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Concurrency in Python

sreevardhanreddi profile image sreevardhanreddi ・4 min read

Concurrency in Python

Concurrency is the ability of different parts or units of a program, algorithm, or problem to be executed out-of-order or in a partial order, without affecting the final outcome. This allows for parallel execution of the concurrent units, which can significantly improve the overall speed of the execution.

Let's look at an example code, which is not concurrent.


import requests

urls = [
    "https://docs.python.org/3/",
    "https://github.com/trending/",
    "https://www.youtube.com/feed/trending/",
    "https://stackoverflow.com/questions/",
    "https://docs.djangoproject.com/en/3.0/",
    "https://requests.readthedocs.io/en/master/",
    "https://docs.aiohttp.org/en/stable/",
    "https://pypi.org/",
    "https://itsfoss.com/",
    "https://www.freecodecamp.org/news/",
    "https://gist.github.com/discover",
]

def get_req(url):
    res = requests.get(url)
    print(res.status_code, url)

def synchronous_function():
    for url in urls:
        get_req(url)

synchronous_function()

The above program sends a http get request to all the urls specified in the list of the urls synchronously.
what does synchronously mean here?
It means that each request is sent only after the previous http request completes i.e after the previous request returns a response. So for the current request to complete it has to wait for the previous request to complete. Hence the code is executed in a sequential manner. But what if a single url takes a lot of time to respond? the whole code execution is paused until we get a response. Can we make it better? Yes, we can !!.

Let us rewrite the code so that each url request is independent of another url request.

import threading

def get_req(url):
    res = requests.get(url)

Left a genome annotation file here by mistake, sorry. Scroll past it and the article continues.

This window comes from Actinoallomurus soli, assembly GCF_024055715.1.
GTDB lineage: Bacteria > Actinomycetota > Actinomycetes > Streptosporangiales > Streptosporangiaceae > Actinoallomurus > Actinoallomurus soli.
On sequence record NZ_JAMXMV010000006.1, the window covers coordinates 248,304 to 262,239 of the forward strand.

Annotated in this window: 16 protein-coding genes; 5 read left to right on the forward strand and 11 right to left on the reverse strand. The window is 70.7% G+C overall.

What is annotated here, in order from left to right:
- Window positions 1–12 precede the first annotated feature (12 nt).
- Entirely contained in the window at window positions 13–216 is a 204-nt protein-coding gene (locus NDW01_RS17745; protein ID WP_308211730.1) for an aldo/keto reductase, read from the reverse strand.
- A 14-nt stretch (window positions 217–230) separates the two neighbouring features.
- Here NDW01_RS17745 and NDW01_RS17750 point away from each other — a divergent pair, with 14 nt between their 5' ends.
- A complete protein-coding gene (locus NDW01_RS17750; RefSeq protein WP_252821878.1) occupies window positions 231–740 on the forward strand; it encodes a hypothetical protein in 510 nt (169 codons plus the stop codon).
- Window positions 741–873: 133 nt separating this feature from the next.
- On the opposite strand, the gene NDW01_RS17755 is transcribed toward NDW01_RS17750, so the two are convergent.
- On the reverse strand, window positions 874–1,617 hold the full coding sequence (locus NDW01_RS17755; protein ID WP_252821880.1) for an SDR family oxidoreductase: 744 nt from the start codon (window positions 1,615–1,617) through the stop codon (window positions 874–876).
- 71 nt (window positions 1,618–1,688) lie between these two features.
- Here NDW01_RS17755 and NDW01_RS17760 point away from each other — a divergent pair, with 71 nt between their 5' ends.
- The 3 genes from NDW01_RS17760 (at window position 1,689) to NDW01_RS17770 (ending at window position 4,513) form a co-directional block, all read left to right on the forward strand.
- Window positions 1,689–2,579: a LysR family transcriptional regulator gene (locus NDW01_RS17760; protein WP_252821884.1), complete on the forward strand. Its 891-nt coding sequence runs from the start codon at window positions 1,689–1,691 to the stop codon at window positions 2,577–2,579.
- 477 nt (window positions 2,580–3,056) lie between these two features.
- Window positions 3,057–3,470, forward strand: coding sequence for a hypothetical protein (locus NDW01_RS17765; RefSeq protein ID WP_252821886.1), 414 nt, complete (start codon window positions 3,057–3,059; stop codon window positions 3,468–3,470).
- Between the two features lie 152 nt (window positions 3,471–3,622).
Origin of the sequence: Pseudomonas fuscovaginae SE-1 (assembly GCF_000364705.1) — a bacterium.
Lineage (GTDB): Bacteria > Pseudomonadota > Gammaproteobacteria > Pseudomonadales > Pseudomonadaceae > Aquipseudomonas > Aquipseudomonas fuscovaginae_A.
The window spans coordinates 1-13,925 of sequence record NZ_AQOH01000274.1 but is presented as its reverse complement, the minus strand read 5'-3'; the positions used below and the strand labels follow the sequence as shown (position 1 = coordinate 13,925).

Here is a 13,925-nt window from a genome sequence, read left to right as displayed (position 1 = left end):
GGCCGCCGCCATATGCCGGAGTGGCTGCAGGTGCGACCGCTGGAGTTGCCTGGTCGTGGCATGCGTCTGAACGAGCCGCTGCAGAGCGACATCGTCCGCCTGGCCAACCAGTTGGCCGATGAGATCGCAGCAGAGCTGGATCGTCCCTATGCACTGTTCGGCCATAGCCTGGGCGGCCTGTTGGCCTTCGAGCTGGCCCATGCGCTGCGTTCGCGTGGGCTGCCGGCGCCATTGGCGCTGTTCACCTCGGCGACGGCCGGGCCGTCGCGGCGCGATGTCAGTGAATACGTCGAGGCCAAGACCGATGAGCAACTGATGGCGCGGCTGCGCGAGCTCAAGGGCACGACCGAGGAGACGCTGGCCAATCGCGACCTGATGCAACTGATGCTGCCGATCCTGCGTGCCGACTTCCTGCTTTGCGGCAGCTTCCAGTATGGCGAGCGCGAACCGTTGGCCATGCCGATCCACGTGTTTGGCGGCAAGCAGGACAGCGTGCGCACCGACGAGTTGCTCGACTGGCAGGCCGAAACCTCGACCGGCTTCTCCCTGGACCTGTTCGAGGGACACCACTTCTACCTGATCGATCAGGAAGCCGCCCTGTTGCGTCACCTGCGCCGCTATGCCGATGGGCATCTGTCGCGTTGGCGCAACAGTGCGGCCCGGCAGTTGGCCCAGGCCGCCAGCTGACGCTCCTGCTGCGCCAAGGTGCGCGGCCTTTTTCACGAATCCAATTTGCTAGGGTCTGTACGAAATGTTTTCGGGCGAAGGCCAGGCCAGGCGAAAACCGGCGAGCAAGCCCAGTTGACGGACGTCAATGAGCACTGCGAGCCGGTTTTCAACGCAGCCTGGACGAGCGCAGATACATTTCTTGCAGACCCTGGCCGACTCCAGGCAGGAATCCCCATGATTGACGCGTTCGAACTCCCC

print(res.status_code, url)

def threaded_function():
    threads = []
    for url in urls:
        t = threading.Thread(target=get_req, args=(url,))
        t.start()
        threads.append(t)

    for thread in threads:
        thread.join()

threaded_function()

The above code uses python's threading module and uses threads. Threads are small set of individual programs that are executed independently, multiple threads can run at overlapping time intervals. Unlike other programming languages threads in python are different. They do not run parallelly, only one thread runs at a particular time due to GIL.

Let's look at the code which uses multithreading, the implementation goes like this :

  • for every url we create a new thread and make a new http get request.
  • the thread starts running i.e it is executed by python.

The implementation using a multithreading paradigm is better because all the urls run in different threads and don't have to wait for other urls to finish, each thread is now independent of other and all of them run concurrently in overlapping time.

Let's dig deeper on what overlapping time here means

  • assume there are 2 urls and 2 threads
  • we know that python can execute only one thread at a time
  • thread 1 sends http request and waits for a response for url 1
  • while thread 1 is waiting for the response thread 2 sends another http request and waits for the response, so when thread 2 is waiting we would have already got the response for thread 1 url and later we get the response for thread 2 url.